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Women's Human Rights

  • Intensive two-day course (1 - 2 June 2017)

This unique and original two day course examines the international legal framework that guarantees the human rights of women and critically evaluates its potential to challenge core obstacles undermining the effective protection of women’s rights in the world today. 

The international human rights system has adopted both general human rights standards and specific human rights norms to eliminate discrimination against women and to guarantee women’s substantive rights. The Convention on the Elimination of All Forms of Discrimination against Women (the Women’s Convention), adopted in 1979 by the UN General Assembly, is widely referred to as an international bill of rights for women. The Women’s Convention – and the UN Committee responsible for its interpretation and implementation – arguably interpret the normative international human rights framework more creatively than any other international human rights treaty or body. And yet entrenched discrimination against women persists worldwide, with women suffering human rights violations on the grounds of their gender on a daily basis. So what has the Women’s Convention achieved to date and what role does it have to play in challenging the multiple obstacles that prevent millions of women across the globe from accessing and enjoying their basic human rights? This short course will examine these fundamental questions and consider what value the international human rights framework has for securing women’s rights at the domestic level.  

Course components

  • The international legal framework for guaranteeing women's human rights
  • International standards to combat violence against women: rape, sexual violence and intimate partner violence
  • Economic and social rights of women: access to education, health and reproductive rights
  • Religion and women’s rights
  • Protection of displaced women: asylum, immigration and anti-trafficking
  • Intersectional discrimination and substantive equality
  • Women's rights in practice: improving access to justice for marginalised women

Why take this course?

  • Provides an overview of international human rights law, including general human rights standards to eliminate discrimination against women
  • Explains the specific framework for the protection of women's rights in international law through a series of seminars and case studies
  • Examines from a human rights perspective how to challenge obstacles undermining women's enjoyment of basic human rights
  • Addresses substantive issues of women's rights today
  • Provides access to leading human rights practitioners and academics

Teachers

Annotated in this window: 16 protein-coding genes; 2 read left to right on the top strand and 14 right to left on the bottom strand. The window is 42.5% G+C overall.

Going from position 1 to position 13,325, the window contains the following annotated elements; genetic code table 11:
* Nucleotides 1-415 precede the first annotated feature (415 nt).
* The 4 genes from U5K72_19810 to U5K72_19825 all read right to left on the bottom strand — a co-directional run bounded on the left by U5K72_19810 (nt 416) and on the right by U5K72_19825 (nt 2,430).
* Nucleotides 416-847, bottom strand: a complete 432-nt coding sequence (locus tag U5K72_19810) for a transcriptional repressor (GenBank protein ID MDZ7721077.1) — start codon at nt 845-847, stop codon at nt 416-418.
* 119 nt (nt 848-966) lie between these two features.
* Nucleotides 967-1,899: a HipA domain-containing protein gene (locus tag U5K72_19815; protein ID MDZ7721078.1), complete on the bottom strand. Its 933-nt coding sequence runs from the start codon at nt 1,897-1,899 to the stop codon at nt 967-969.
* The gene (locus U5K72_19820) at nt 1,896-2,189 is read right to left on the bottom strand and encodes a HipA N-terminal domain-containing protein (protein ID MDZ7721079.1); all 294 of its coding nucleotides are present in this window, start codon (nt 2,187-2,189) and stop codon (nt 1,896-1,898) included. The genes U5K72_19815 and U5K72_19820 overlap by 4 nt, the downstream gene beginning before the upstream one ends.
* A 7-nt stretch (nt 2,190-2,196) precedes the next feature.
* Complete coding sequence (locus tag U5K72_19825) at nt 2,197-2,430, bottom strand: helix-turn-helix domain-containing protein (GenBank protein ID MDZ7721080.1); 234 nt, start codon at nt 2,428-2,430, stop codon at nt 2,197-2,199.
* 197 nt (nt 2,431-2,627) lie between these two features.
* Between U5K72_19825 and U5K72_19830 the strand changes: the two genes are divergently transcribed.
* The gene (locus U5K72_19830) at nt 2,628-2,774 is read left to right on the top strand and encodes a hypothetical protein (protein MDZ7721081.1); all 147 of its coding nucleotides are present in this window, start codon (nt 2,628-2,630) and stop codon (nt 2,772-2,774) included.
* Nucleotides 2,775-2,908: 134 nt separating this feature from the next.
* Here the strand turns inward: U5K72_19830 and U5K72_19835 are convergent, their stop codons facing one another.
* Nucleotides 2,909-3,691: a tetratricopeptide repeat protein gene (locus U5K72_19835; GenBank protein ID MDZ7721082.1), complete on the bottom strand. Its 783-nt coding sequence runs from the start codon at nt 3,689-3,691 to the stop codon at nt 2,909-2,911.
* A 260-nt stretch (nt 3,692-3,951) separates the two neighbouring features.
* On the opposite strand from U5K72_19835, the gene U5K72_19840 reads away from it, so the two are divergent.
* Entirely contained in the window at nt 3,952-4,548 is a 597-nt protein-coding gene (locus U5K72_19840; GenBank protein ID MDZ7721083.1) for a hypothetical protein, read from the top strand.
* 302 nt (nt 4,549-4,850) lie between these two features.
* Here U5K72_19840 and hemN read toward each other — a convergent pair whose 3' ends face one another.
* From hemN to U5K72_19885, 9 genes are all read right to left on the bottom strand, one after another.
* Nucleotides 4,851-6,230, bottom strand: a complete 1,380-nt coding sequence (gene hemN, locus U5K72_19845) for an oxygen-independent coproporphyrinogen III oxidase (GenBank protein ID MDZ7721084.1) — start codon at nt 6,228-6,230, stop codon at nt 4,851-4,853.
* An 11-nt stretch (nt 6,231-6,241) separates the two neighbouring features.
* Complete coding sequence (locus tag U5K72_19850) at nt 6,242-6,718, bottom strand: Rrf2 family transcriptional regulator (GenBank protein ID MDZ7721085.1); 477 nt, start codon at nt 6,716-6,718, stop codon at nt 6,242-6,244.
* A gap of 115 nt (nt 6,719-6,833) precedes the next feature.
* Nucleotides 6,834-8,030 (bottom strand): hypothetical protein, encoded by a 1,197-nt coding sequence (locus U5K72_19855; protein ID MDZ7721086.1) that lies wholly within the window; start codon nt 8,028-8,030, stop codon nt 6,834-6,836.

In 2017 the course is convened by Dr Louise Arimatsu, with specialist sessions taught by other expert practitioners. In 2016 experts included:


  • Professor Farida Banda, SOAS - expert in family law, women's rights and religion and law in Africa

  • Professor Christine Chinkin - founding Director of the LSE Centre for Women, Peace and Security, emeritus professor of International Law at the LSE

  • Alison Gordon OBE - Executive Director, Sisters for Change. Alison worked for ten years in the technology sector before joining the British Foreign Office, where she worked in the Middle East, South America and South Asia. 

  • Jane Gordon -  Visiting Senior Fellow at the LSE and Legal Director, Sisters for Change.  Jane has worked in human rights law, policy and practice at the domestic, regional and international levels for the last 18 years.  An accredited gender and sexual violence expert, Jane served as gender advisor/sexual and gender based violence investigator to the UN Commission of Inquiry on Syria in 2013/2014

  • Louise Hooper - Louise is a Barrister at Garden Court Chambers and is a specialist immigration lawyer focusing on asylum and human rights cases.  She undertakes advocacy at every level, from adjudicator appeals to judicial review applications.  Her notable work includes the conduct of important test cases concerning the status of Kosovan asylum seekers.  She was also involved with the Refugee Legal Group's lobbying and representations to parliament regarding new immigration legislation.  She is increasingly concerned with providing legal access to financial and welfare support for refugees. 

Fees and administration

  1. Standard individual rate: £990 Register here
  2. Concessionary rate for voluntary sector organisations & students: £740 Register here
  3. The Centre is able to offer up to five subsidised places, at £495, in support of those who would otherwise be unable to take the course. Apply (MS word doc)   

Subsidised places for those who would otherwise be unable to attend: Applications for subsidised places will be competitively assessed together after the amended deadline of Noon, Monday 03 April 2017, and places will be awarded on the basis of merit and financial need.   

Priority will be given to those working in non-governmental or voluntary sector organisations who are able to demonstrate a clear benefit to that organisation beyond their personal education and professional development.                         

Please note that if your application for a subsidised place is not successful you will not be guaranteed a full-price place on the course. Standard places are booked on a first-come first-served basis.           

Further queries

While we welcome participants from overseas, the Centre is regrettably not able to provide any additional assistance, financial or practical, in the securing of travel to, or accommodation in, London.

Frequently asked questions about the course

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